In Celan’s conversation there are four positions that are returned to constantly: him, me, you (the reader), and the other.  In the above passage, the I breaks through to the listener but then folds back into talking about him:

So he went off, you could hear it, went off one evening when various things had set, went under clouds, went under shadow, his own and not his own – because the Jew, you know, what does he have that is really his own, that is not borrowed, taken and not returned –

For anyone versed in German literature, this line about “him” and his “shadow” appear to be a reference to Peter Shlemihl; the influential and widely read novel of Adelbert von Chamisso’s which was published in 1814.  In the novel the main character ends up in a battle for his soul which originates over a deal with the devil to sell his shadow.  The schlemiel is, from time to time, associated with this novel.  But this is a mistake and, to be sure, this novel makes no mention of Jews let alone an association of the Jews with Peter Shlemihl.

In effect, Celan is bringing the schlemiel back to its source: in a Jewish-styled conversation.  This is where the schlemiel’s “shadow” belongs.  It is situated in relation to that conversation.  The shadow is something that is his and not his; like all things that a Jew “has.”  And this includes what a Jew says. And this is what might be missed.  “His” words, though repeated, are shared with the other.  And we are alerted of this when “he” meets “Gross”(large).

In fact, when “he” meets “Gross,” he becomes “Klein” (small).   And, as I have often pointed out in this blog, the schlemiel is oftentimes humble; that is, small.  And the less one “has” the “smaller” one is.  Nonetheless, Celan’s lesson is not about what the Jew has so much as what the Jew does: the Jew speaks with another Jew.  The Jew speaks repetitively in an effort to speak the truth or rather go toward the truth.  And going towards it, he becomes smaller and smaller.  But, on the other hand, Celan suggests that when he is in conversation, Gross comes along the way with Klein.  And together they go along the road towards the truth…and each other.

I say “go towards” since he, that is Klein, is on the road.  And on the road he meets up with Gross. And once they meet they walk and talk. Before that, “he” is not Klein (he has a shadow, a name, and he walks; but he can’t talk; when he meets Gross he can).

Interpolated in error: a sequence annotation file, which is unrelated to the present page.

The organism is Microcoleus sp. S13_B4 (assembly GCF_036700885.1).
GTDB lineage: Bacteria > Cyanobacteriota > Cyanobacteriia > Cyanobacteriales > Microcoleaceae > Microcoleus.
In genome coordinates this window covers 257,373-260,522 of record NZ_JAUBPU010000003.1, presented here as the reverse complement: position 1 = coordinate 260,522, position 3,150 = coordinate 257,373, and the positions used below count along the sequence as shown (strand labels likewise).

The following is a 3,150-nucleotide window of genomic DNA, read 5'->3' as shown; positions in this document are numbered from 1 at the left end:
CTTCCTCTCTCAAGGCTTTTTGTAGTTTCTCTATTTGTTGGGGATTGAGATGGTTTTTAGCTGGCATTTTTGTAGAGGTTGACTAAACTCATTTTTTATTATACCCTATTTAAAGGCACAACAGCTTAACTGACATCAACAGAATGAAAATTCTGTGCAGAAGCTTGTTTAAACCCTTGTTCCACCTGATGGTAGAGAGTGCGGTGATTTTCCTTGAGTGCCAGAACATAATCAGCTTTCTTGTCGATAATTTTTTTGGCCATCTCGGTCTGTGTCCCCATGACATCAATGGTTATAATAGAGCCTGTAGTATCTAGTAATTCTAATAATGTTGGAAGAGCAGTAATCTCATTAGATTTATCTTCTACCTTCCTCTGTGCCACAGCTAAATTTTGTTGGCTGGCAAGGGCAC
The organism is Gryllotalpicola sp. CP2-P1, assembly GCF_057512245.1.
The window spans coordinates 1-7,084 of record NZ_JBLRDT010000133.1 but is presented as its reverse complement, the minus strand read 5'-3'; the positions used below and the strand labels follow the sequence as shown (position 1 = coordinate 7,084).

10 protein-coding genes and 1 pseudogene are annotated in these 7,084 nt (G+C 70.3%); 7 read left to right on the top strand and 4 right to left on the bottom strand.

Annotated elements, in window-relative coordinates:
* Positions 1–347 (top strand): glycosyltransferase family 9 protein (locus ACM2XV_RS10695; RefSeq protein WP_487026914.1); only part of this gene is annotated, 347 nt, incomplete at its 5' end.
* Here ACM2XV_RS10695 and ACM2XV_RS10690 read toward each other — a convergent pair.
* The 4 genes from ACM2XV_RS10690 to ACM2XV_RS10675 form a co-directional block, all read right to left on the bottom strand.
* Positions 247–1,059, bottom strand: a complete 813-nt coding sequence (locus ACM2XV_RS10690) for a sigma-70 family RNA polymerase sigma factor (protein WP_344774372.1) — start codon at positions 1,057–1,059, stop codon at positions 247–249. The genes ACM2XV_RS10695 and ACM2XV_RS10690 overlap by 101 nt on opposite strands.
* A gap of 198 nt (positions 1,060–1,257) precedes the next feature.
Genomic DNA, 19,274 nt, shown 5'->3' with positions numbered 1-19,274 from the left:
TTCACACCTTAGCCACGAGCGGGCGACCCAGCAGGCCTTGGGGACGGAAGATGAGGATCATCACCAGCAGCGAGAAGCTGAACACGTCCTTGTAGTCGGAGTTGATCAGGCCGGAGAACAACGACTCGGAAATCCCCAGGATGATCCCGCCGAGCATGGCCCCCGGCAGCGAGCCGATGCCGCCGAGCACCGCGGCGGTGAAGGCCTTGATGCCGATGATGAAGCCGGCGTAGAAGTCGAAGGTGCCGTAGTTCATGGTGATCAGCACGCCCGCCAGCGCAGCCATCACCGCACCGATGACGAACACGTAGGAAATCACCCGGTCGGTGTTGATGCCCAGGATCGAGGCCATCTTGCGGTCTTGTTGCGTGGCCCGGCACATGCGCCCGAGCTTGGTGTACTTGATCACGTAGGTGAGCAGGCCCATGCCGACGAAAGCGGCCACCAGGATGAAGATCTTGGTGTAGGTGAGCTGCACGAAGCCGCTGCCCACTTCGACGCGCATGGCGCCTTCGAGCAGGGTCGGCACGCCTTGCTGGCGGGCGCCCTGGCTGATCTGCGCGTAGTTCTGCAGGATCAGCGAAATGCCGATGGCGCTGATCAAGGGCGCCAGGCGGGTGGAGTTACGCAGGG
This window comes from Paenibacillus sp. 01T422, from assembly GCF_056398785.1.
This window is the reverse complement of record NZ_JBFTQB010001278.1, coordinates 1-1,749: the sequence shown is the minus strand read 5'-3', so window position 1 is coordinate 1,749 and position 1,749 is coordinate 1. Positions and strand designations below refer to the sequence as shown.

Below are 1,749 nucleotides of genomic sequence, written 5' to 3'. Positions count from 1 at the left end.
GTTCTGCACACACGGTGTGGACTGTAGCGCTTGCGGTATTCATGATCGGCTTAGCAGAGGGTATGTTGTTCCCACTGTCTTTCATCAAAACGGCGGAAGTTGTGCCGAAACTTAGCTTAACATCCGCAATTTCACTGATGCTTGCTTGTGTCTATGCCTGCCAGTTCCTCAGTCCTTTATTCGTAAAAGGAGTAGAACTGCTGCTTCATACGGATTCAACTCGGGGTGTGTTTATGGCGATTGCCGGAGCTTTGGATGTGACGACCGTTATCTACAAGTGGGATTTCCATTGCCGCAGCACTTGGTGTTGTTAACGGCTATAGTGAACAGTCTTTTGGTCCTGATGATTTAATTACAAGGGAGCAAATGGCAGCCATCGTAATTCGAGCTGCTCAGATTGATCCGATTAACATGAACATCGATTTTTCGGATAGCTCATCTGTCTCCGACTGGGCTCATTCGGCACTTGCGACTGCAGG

But when they first meet each other, there is a silence.  But, as Celan nicely points out, silence is not the way of the Jew.  Silence, as he well knew, is closer to the traditions of Christian mystics who see language and law as obstacles to communion.

The stones, too, were silent. And it was quiet in the mountains where they walked, one and the other.  So it was quiet, quiet up there in the mountains.  But it was not quiet for long, because when a Jew comes along and meets another, silence, cannot last, even in the mountains.

Celan pronounces silence in this passage, but he undoes it in the repetition.  After making this repetition and undoing silence, the speaker notes that the reason why Jews break silence is because the Jew and nature are not one:

Because the Jew and nature are strangers to each other, have always been and still are, even today, even here.

Besides pronouncing alterity and difference, this passage performs it by putting an accent on time and space when he notes that they are strangers: “have always been and still are, even today, even here.”  This accent, which is enhanced by repetition, brings us into the moment of the telling.  It also gives us an acute sense of the speaker’s words.  We hang on to his words and they open us up to a future that is beyond our grasp.  What will he say next?

In The Writing of the Disaster, Maurice Blanchot associates repetition with the fragment and the “destruction of the present.” What he implies by this destruction needs to be elaborated since it can help us to better understand what is at stake in this text’s emphasis on repetition, time, and space:

There cannot be a successful, a satisfactory fragment, or one indicating the end at last, the cessation of error, and this would be the case if for no other reason than that every fragment, though unique, repeats, and is undone by repetition.  Let us remember.  Repetition: nonreligious repetition….the ultimate over and over, general collapse, destruction of the present. (42)

Although Blanchot is correct in saying that repetition destroys the present, he gives it a negative valence that Celan does not.  By the destruction of the present, I would note that Emmanuel Levinas (a close friend of Blanchot) in his book Time and the Other has the right idea.  It is a destruction of the past-present and the future present and, for Levinas, this implies that a future beyond by control, which is not “present” opens up to me.

The “ultimate over and over” that Celan brings into the “conversation” opens us up, as we shall see in the next blog entry, to something messianic (and not messianic).  Blanchot’s notion of a “nonreligious repetition” finds an interesting counterpoint in Celan because Celan doesn’t open up to a mystical experience that eschews humor. He doesn’t mourn the loss of communion as Blanchot does.  To be sure, as I have been showing, this moment would have to happen within the structure of this conversation – a comic conversation. With all of its repetitions and clumsiness, Celan’s conversation is not only destructive.  It also opens us up to the future; to what is to come.